Reckless drivers in the City of Moreton Bay’s 16 Queensland National Parks will be hit with much bigger fines from this week.
On Friday, fines issued by Queensland Parks and Wildlife Service (QPWS) rangers in all national parks, will rise significantly for some offences.
Some of the most reckless driving offences in protected areas and reserves, such as Bribie’s off-road beaches, are increasing to match police fines. These include:
- Failure to properly wear a seatbelt – fines will increase from $309 to $1161.
- Driving without due care and attention – from $309 to $619.
- Failure to wear a motorbike helmet riding or as a passenger - from $309 to $464.
A new $309 fine of dangerous driving of vehicles other than motor vehicles, such as e-scooters, will be introduced for State forests to match fines for protected and recreation areas.
QPWS rangers are empowered to enforce these laws and can direct drivers or riders to stop. Failure to comply is an offence.
“Queensland is home to some of the most popular vehicle-accessible beach tracks in Australia – many are managed by QPWS,” Manager of QPWS Compliance Optimisation Michael Devery said.
“While most drivers and riders do the right thing, sadly we have seen the tragic consequences of irresponsible motorists including fatalities and significant injuries.”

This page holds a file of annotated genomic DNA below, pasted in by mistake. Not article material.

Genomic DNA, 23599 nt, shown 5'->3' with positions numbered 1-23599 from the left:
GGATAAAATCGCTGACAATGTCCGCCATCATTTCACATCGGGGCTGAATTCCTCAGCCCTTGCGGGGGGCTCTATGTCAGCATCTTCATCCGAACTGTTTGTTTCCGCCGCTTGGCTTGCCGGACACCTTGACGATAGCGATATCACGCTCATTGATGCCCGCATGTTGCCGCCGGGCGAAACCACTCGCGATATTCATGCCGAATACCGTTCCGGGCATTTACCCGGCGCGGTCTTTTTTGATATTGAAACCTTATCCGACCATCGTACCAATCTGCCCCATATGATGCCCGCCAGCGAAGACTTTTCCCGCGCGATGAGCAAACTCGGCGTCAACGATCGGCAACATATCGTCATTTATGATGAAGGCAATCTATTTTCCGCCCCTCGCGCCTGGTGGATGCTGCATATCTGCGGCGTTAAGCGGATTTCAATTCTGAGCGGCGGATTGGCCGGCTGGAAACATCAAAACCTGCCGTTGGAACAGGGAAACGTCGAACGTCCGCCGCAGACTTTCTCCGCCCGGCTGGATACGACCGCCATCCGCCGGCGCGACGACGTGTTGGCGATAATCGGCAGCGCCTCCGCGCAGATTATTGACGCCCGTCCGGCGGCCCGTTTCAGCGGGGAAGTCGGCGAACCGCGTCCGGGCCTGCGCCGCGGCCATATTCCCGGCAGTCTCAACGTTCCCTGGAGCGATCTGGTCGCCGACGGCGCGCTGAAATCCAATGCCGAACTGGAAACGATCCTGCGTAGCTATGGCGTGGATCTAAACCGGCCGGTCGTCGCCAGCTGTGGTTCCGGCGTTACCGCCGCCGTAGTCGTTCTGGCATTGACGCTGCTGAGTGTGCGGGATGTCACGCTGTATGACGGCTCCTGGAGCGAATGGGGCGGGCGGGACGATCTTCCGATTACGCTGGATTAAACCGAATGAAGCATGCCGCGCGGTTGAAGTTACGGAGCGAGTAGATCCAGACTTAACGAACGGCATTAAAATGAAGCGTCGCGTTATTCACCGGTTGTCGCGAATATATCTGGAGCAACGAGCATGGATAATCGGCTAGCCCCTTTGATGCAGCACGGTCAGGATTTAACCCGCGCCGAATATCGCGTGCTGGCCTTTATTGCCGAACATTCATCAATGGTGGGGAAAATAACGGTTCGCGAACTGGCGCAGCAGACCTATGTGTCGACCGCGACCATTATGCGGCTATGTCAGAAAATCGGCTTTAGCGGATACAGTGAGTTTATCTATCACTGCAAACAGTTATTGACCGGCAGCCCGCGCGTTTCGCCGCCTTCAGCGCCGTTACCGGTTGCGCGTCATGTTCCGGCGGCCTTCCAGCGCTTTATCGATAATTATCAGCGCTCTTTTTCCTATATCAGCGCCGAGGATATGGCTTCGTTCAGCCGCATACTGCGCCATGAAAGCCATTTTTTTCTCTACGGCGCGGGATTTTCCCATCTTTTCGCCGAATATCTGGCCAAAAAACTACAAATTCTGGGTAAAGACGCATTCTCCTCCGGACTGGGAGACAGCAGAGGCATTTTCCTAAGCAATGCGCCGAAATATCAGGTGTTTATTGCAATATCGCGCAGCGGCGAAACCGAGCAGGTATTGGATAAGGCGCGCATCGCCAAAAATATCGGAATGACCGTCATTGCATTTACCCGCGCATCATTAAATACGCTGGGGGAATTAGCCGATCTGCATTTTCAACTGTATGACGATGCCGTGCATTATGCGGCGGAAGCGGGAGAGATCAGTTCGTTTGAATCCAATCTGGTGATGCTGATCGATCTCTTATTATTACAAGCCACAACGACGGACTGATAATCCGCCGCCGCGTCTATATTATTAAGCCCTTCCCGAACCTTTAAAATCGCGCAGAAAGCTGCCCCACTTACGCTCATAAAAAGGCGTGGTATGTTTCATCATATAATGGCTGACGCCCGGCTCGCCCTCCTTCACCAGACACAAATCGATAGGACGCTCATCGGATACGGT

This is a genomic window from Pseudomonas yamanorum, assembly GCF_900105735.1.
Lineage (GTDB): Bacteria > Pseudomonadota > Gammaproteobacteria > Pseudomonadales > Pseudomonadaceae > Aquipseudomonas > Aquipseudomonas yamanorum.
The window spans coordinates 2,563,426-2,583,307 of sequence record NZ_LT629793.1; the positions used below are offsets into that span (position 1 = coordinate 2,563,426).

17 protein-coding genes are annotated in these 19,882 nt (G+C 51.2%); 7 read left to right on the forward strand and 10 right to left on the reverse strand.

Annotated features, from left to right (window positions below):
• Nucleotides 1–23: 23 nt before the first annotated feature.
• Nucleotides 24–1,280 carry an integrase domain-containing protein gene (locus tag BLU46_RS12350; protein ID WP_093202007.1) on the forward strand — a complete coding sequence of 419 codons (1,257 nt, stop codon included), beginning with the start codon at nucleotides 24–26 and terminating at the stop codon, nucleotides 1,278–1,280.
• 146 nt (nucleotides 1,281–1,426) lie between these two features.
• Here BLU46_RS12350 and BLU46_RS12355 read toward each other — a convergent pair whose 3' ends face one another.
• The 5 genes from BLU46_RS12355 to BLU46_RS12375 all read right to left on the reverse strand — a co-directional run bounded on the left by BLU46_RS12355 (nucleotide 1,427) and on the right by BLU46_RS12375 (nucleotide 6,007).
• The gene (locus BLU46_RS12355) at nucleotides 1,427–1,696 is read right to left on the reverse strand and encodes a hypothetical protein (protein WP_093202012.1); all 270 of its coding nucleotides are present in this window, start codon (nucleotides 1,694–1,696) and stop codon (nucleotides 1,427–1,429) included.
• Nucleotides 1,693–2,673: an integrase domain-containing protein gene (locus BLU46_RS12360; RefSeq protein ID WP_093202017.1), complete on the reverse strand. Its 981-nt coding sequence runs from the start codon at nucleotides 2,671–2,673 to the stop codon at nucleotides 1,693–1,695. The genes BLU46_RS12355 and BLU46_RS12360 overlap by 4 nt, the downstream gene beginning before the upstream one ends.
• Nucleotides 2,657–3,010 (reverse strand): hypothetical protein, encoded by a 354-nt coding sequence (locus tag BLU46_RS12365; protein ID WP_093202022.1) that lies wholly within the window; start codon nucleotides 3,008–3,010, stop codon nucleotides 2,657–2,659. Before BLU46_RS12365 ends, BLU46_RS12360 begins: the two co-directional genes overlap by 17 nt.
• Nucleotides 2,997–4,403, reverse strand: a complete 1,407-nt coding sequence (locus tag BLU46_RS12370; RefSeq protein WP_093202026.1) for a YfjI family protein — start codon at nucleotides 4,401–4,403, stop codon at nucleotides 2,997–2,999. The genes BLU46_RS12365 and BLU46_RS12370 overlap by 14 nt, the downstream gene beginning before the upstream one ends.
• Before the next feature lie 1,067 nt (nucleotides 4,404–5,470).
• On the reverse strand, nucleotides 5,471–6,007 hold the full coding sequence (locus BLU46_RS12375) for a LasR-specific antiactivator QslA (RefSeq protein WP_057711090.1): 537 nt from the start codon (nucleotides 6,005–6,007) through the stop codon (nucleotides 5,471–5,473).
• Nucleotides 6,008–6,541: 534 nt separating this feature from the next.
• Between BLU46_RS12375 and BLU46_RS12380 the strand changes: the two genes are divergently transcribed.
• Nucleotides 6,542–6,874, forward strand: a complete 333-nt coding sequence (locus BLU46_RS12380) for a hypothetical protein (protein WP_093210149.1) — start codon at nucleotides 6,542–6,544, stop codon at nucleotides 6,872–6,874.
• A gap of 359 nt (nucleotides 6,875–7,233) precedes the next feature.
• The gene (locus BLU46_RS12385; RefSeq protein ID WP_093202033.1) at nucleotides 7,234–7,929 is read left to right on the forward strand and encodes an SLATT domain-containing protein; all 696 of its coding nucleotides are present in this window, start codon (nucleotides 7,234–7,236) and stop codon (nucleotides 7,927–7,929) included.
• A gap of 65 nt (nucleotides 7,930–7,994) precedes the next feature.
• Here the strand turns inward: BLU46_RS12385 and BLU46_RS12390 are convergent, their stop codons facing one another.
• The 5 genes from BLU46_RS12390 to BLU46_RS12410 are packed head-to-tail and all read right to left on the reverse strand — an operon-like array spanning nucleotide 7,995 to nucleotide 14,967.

Since 2013, there have been five fatal crashes on beaches managed by QPWS at Cooloola, K’gari and Bribie Island.
There have also been multiple serious rollovers needing the emergency services, most recently in January when a vehicle carrying seven teenagers rolled at Teewah Beach.
Dangerous driving, speeding and failure to wear a seatbelt were significant contributing factors to most of these incidents.
Over the past 12 months, rangers have issued 29 fines for seatbelt offences, 79 for careless driving and three for failure to wear a motorbike helmet.
“Obey all signage including the speed limit, wear your seatbelt, never drink and drive and never let anyone without a licence behind the wheel,” Mr Devery said.
“The increased fines might hurt if you get one, but they’re a lot less painful than a vehicle rollover or worse.
“Driving in parks and on beaches means navigating changing conditions which can fluctuate daily, especially in tidal areas.
“We want everyone to have a safe and enjoyable experience on our beautiful beaches, parks and forests, but it’s up to drivers to do the right thing to make this happen.”
Rangers regularly patrol national parks, State forests and recreation areas and work with Queensland Police to enforce the road rules.
For more information about driving on sand, click here.
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